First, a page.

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When Multi-­level Governance Hits the Ground: European Nature Protection and Land-­use Change in Vrancea and Galicia


Mantescu,  Liviu
International Max Planck Research School on the Social and Political Constitution of the Economy, MPI for the Study of Societies, Max Planck Society;

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Mantescu, L. (2012). When Multi-­level Governance Hits the Ground: European Nature Protection and Land-­use Change in Vrancea and Galicia. PhD Thesis, University of Cologne, Cologne.

Cite as: http://hdl.handle.net/11858/00-001M-0000-000F-D29F-8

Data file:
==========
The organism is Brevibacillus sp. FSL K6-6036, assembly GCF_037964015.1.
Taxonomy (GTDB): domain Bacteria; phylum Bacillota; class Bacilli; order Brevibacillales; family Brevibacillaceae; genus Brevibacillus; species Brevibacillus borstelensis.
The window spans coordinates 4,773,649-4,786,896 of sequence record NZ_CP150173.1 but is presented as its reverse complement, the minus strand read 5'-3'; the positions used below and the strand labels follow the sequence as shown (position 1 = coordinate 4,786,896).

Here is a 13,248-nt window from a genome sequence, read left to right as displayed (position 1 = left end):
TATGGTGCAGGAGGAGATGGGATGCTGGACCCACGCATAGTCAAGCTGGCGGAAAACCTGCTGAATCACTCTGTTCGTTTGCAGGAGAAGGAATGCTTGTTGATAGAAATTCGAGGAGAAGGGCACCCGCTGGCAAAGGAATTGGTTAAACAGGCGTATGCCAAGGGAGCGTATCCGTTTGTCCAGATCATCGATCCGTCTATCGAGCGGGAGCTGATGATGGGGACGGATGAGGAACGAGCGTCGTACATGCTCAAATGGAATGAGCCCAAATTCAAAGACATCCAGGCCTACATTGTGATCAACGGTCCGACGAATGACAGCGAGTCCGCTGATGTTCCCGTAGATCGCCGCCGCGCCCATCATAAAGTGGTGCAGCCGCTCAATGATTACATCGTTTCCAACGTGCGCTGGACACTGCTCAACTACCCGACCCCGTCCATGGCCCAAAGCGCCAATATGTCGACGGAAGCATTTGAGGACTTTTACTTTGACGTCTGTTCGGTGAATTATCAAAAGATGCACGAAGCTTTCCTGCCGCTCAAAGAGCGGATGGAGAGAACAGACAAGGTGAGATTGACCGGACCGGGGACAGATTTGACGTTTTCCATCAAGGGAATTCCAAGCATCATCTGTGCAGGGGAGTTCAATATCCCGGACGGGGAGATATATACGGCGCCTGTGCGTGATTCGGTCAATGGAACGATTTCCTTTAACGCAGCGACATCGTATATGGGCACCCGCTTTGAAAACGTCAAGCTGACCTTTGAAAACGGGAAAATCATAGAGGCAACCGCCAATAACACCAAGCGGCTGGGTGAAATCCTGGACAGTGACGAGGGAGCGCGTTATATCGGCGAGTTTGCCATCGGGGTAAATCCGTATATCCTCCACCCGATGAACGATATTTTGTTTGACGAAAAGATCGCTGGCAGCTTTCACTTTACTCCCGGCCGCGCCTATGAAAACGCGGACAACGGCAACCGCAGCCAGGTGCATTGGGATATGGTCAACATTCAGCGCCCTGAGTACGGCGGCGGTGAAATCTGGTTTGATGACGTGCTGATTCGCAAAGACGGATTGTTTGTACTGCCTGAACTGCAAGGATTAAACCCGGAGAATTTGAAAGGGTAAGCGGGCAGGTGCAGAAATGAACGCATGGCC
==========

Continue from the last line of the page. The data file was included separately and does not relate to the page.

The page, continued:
The project is situated at the convergence of two vast themes of academic inquiry: nature and property. It deals with environmental degradation and social conflicts from a historical perspective and shows how the latest transnational attempts for nature protection, the EU’s program Natura 2000, are perceived by local people in Galicia, Spain, and Vrancea, Romania, as new means of land dispossession. Natura 2000 is a multi-level mode of governance within the EU’s governance framework. Galicia and Vrancea are characterized by the survival of peculiar, yet similar, forms of common property regimes for forests and pastures. For historical reasons, the land of these villages is outside the market realm: it can neither be sold nor inherited according to modern private property principles. This image of waste attracted external attempts to break into the village commons, and memories of dispossession span over more than a century in the local discourse. Nowadays, these memories convert into a linchpin strategy to defend traditional land use in the face of EU policies for nature protection. This is yet another process within the political dynamics of property where rights over land and natural resources are claimed and contested by the actors involved: village communities, regional governments, transnational companies, national states, supra-national political entities. Therefore, the question this study builds upon is: How do the local actors involved in the EU’s multi-level governance regime for nature protection use the open policy-making chess board as a resource for attaining their aims?